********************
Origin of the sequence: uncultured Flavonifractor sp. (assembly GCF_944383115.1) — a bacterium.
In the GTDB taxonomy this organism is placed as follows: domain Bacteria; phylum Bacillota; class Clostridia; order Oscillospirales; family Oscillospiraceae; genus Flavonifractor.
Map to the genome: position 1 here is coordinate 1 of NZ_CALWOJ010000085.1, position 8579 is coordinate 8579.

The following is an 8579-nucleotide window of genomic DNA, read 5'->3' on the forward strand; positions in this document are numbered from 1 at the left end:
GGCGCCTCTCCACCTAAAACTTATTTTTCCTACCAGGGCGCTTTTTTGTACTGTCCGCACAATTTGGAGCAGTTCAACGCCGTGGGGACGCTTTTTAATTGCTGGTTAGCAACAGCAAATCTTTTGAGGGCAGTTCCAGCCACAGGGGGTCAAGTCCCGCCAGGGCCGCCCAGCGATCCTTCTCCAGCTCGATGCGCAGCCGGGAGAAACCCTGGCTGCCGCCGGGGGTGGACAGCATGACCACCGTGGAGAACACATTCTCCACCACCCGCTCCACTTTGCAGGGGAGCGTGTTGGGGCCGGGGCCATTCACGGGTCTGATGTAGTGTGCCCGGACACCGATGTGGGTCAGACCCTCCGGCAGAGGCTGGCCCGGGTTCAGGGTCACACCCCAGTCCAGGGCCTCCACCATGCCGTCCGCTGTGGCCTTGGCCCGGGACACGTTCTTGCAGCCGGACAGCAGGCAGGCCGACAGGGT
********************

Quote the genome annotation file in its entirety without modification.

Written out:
Origin of the sequence: uncultured Flavonifractor sp. (assembly GCF_944383115.1) — a bacterium.
In the GTDB taxonomy this organism is placed as follows: domain Bacteria; phylum Bacillota; class Clostridia; order Oscillospirales; family Oscillospiraceae; genus Flavonifractor.
Map to the genome: position 1 here is coordinate 1 of NZ_CALWOJ010000085.1, position 8579 is coordinate 8579.

The following is an 8579-nucleotide window of genomic DNA, read 5'->3' on the forward strand; positions in this document are numbered from 1 at the left end:
GGCGCCTCTCCACCTAAAACTTATTTTTCCTACCAGGGCGCTTTTTTGTACTGTCCGCACAATTTGGAGCAGTTCAACGCCGTGGGGACGCTTTTTAATTGCTGGTTAGCAACAGCAAATCTTTTGAGGGCAGTTCCAGCCACAGGGGGTCAAGTCCCGCCAGGGCCGCCCAGCGATCCTTCTCCAGCTCGATGCGCAGCCGGGAGAAACCCTGGCTGCCGCCGGGGGTGGACAGCATGACCACCGTGGAGAACACATTCTCCACCACCCGCTCCACTTTGCAGGGGAGCGTGTTGGGGCCGGGGCCATTCACGGGTCTGATGTAGTGTGCCCGGACACCGATGTGGGTCAGACCCTCCGGCAGAGGCTGGCCCGGGTTCAGGGTCACACCCCAGTCCAGGGCCTCCACCATGCCGTCCGCTGTGGCCTTGGCCCGGGACACGTTCTTGCAGCCGGACAGCAGGCAGGCCGACAGGGT